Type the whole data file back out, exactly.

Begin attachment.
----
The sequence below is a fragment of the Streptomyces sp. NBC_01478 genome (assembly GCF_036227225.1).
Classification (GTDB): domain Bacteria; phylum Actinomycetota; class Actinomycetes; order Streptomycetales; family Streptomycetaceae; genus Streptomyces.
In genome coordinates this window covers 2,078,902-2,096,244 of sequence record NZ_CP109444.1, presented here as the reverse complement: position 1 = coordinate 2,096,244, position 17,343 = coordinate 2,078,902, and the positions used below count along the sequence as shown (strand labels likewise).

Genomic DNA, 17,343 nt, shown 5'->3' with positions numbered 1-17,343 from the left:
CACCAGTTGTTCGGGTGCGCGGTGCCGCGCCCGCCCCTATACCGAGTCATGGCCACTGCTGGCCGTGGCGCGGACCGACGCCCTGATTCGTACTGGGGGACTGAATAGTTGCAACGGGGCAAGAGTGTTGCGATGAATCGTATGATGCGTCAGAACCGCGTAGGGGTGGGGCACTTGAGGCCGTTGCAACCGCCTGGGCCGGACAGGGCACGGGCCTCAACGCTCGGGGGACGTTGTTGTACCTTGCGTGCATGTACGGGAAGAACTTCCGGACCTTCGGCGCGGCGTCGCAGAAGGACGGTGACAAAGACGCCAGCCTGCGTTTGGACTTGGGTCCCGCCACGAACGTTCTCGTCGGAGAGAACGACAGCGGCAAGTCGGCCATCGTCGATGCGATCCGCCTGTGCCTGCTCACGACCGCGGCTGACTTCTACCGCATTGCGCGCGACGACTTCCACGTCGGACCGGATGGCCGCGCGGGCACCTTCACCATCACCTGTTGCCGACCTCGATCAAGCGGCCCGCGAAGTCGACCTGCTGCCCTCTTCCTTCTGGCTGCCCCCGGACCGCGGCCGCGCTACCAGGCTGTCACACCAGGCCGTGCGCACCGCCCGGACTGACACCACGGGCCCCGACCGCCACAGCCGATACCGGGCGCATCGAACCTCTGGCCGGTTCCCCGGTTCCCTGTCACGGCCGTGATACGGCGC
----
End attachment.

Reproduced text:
The sequence below is a fragment of the Streptomyces sp. NBC_01478 genome (assembly GCF_036227225.1).
Classification (GTDB): domain Bacteria; phylum Actinomycetota; class Actinomycetes; order Streptomycetales; family Streptomycetaceae; genus Streptomyces.
In genome coordinates this window covers 2,078,902-2,096,244 of sequence record NZ_CP109444.1, presented here as the reverse complement: position 1 = coordinate 2,096,244, position 17,343 = coordinate 2,078,902, and the positions used below count along the sequence as shown (strand labels likewise).

Genomic DNA, 17,343 nt, shown 5'->3' with positions numbered 1-17,343 from the left:
CACCAGTTGTTCGGGTGCGCGGTGCCGCGCCCGCCCCTATACCGAGTCATGGCCACTGCTGGCCGTGGCGCGGACCGACGCCCTGATTCGTACTGGGGGACTGAATAGTTGCAACGGGGCAAGAGTGTTGCGATGAATCGTATGATGCGTCAGAACCGCGTAGGGGTGGGGCACTTGAGGCCGTTGCAACCGCCTGGGCCGGACAGGGCACGGGCCTCAACGCTCGGGGGACGTTGTTGTACCTTGCGTGCATGTACGGGAAGAACTTCCGGACCTTCGGCGCGGCGTCGCAGAAGGACGGTGACAAAGACGCCAGCCTGCGTTTGGACTTGGGTCCCGCCACGAACGTTCTCGTCGGAGAGAACGACAGCGGCAAGTCGGCCATCGTCGATGCGATCCGCCTGTGCCTGCTCACGACCGCGGCTGACTTCTACCGCATTGCGCGCGACGACTTCCACGTCGGACCGGATGGCCGCGCGGGCACCTTCACCATCACCTGTTGCCGACCTCGATCAAGCGGCCCGCGAAGTCGACCTGCTGCCCTCTTCCTTCTGGCTGCCCCCGGACCGCGGCCGCGCTACCAGGCTGTCACACCAGGCCGTGCGCACCGCCCGGACTGACACCACGGGCCCCGACCGCCACAGCCGATACCGGGCGCATCGAACCTCTGGCCGGTTCCCCGGTTCCCTGTCACGGCCGTGATACGGCGC